A Minister who had presided over a fiasco as major as Gavin Williamson has with the A-Level results algorithm problems would – in normal times – have either resigned or been sacked.

A Special Adviser who had admitted a major breach of lockdown rules would – in normal times – have been removed, rather than being granted a press conference in the garden of Downing Street. And then carrying on giving out public contracts to firms that have remarkably close relationships with his mates.

A Tory Party that had paid so little attention to Russian influence on UK elections would – in normal times – have faced one hell of a lot more critique in light of the Russia Report than it did.

A government that had presided over one of the highest Coronavirus death rates, and excess deaths, in Europe would – in normal times – be panicking and seeking every competent person to steady the ship. Instead it abolished Public Health England and appointed Dido Harding, fresh from the track and trace fiasco, to run the successor organisation.

Meanwhile a government facing a contraction of the economy deeper than any other in Europe, and deeper than anything felt in decades, would – in normal times – be fearing how the population would react.

An administration that had undertaken one of the most complex tasks in peacetime (leaving the EU) would – in normal times – have understood the complexity of what it faced and taken the offer of an extension of the Transition Period to smooth the process of exit. But no, the deadline to do that has passed.

The problem, it seems to me as an observer looking at the UK from Germany, is what is going on in the UK is so very far from normal. But commentators have been unable to adjust their yardsticks to account for the new reality.

Take this tweet from the normally astute Jon Lis for example:

Logically, now having left the EU, the UK Government should no longer be able to blame the EU for its failings. But there is still a lot more road in that blame game. And if the UK crashes over the cliff with no deal by the end of the year, you can bet the fingers will be pointed at the EU and Barnier and Merkel and Von Der Leyen and whoever else they can think of, not actually instead to take a step back and realise the promises of Brexit will all hollow, all along. If there is anything that is a hard and fast rule of this UK Government it is “never apologise“.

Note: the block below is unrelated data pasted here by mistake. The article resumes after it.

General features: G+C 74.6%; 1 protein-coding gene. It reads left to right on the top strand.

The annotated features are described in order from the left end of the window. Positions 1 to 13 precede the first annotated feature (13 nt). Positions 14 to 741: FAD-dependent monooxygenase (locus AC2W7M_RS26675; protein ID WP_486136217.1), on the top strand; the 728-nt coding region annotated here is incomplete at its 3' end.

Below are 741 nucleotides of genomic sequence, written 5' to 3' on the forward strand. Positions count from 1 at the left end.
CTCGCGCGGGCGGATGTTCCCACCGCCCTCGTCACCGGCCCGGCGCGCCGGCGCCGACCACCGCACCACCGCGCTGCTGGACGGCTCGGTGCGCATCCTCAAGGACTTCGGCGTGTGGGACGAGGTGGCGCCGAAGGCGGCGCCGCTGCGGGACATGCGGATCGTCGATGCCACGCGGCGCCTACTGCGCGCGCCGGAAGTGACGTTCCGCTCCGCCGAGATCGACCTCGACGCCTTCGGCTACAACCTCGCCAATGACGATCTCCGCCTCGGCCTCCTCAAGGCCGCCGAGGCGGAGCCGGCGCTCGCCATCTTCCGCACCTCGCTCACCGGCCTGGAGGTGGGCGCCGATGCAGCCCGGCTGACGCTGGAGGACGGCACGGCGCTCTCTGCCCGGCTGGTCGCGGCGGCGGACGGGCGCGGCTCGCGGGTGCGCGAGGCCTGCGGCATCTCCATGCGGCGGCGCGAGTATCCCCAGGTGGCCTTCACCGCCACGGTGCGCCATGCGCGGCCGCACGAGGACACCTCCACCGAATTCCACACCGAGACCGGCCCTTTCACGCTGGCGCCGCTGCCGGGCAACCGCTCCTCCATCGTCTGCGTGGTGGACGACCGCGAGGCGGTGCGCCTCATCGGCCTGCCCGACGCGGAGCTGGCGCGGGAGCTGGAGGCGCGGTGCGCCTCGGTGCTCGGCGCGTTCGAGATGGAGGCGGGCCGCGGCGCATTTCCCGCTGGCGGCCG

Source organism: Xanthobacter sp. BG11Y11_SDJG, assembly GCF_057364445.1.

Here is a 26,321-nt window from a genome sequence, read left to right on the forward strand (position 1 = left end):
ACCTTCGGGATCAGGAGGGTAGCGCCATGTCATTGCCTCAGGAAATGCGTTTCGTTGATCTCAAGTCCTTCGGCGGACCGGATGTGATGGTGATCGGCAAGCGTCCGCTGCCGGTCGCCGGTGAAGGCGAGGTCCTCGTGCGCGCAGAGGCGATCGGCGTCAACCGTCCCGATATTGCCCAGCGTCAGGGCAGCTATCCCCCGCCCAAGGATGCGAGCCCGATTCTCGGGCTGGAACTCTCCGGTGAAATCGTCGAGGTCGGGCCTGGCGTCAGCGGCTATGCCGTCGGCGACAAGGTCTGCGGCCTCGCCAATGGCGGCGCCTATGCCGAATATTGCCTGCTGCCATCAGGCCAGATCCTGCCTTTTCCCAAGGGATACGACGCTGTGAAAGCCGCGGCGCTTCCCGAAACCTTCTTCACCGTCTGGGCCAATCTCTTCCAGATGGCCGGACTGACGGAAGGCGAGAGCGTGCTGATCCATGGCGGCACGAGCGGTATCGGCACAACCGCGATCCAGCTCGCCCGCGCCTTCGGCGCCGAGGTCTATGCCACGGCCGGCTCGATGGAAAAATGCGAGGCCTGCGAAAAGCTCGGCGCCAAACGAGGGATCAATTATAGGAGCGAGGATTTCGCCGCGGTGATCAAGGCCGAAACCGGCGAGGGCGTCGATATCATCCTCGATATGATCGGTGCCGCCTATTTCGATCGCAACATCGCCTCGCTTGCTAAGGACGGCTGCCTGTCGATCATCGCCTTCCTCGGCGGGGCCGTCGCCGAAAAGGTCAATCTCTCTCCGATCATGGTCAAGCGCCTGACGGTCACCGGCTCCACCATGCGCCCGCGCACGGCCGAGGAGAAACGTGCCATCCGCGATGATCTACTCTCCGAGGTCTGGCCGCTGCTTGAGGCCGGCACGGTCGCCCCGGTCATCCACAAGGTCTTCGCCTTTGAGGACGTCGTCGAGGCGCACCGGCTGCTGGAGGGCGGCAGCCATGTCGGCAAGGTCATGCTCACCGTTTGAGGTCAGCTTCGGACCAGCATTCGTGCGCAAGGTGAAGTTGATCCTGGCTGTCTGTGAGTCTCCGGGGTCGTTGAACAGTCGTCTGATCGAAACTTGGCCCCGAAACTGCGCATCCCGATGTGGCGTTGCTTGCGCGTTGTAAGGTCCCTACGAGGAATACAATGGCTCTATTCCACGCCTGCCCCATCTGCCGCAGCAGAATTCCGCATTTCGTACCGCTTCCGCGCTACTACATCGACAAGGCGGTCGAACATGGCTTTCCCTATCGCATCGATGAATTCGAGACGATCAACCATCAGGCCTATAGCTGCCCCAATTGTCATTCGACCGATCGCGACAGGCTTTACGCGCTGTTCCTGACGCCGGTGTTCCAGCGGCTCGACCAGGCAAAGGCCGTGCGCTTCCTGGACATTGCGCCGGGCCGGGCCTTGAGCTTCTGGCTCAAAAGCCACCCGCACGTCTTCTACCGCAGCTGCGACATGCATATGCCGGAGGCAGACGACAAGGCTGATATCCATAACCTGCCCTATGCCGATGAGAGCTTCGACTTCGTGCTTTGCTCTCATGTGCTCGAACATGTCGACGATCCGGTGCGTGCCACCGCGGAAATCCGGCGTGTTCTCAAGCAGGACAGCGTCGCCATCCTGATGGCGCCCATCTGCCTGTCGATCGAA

Or take last week’s have-your-truck-full-of-cake-and-eat-it – the UK was shocked that the EU would not allow UK truckers to do deliveries between EU member states from the start of 2021. That, the EU said, is a benefit of the Single Market, that you, UK, have left. Cue screams of unfairness from the UK. It could be solved of course, if the UK accepted aspects of the Single Market – like legal oversight of trucking rules by the European Court of Justice. But that is the dastardly EU preventing the UK being free.

Round and round we go.

The UK wants to be able to do in the EU what it will not allow the EU to do in the UK. And then is surprised that the EU will not play that way.

What is going to change any of this?

The only impact, I think, is if the Tories think all of these many fiascoes are damaging their standing and popularity. At the moment they are still 2 points ahead in the polls, and with Starmer just ahead of Johnson as to who would be the best Prime Minister. At the moment that is not nearly enough to begin to worry Downing Street. Some of the Tories in the ‘red wall’ seats might be starting to grumble a little, but it’s simpler to complain about those pointing out the problems (see, never apologise) than it is to seek to fix them.

Starmer seems to be playing the long game, assuming that the Tories will see out their 5 year term in office, and a play it slow and steady approach from Labour is the right response (Stephen Bush has a good summary of what Starmer is trying to do). But somehow that also seems to me what the strategy ought to be for normal times, based on the assumption that a government will run its course. Yet this Johnson administration seems to fail faster, to be embroiled in sleaze faster, to seek to destroy things faster than its predecessors – while Labour looks like it is back to playing politics according to the rules of some time around 2007.

What is happening politically in Whitehall at the moment is not normal. Or at least it is not the normal we used to know. Historical comparisons and the rules of thumb we have built up over decades looking at British politics no longer apply. Acknowledging that is at least a starting point to then better analyse what is happening.

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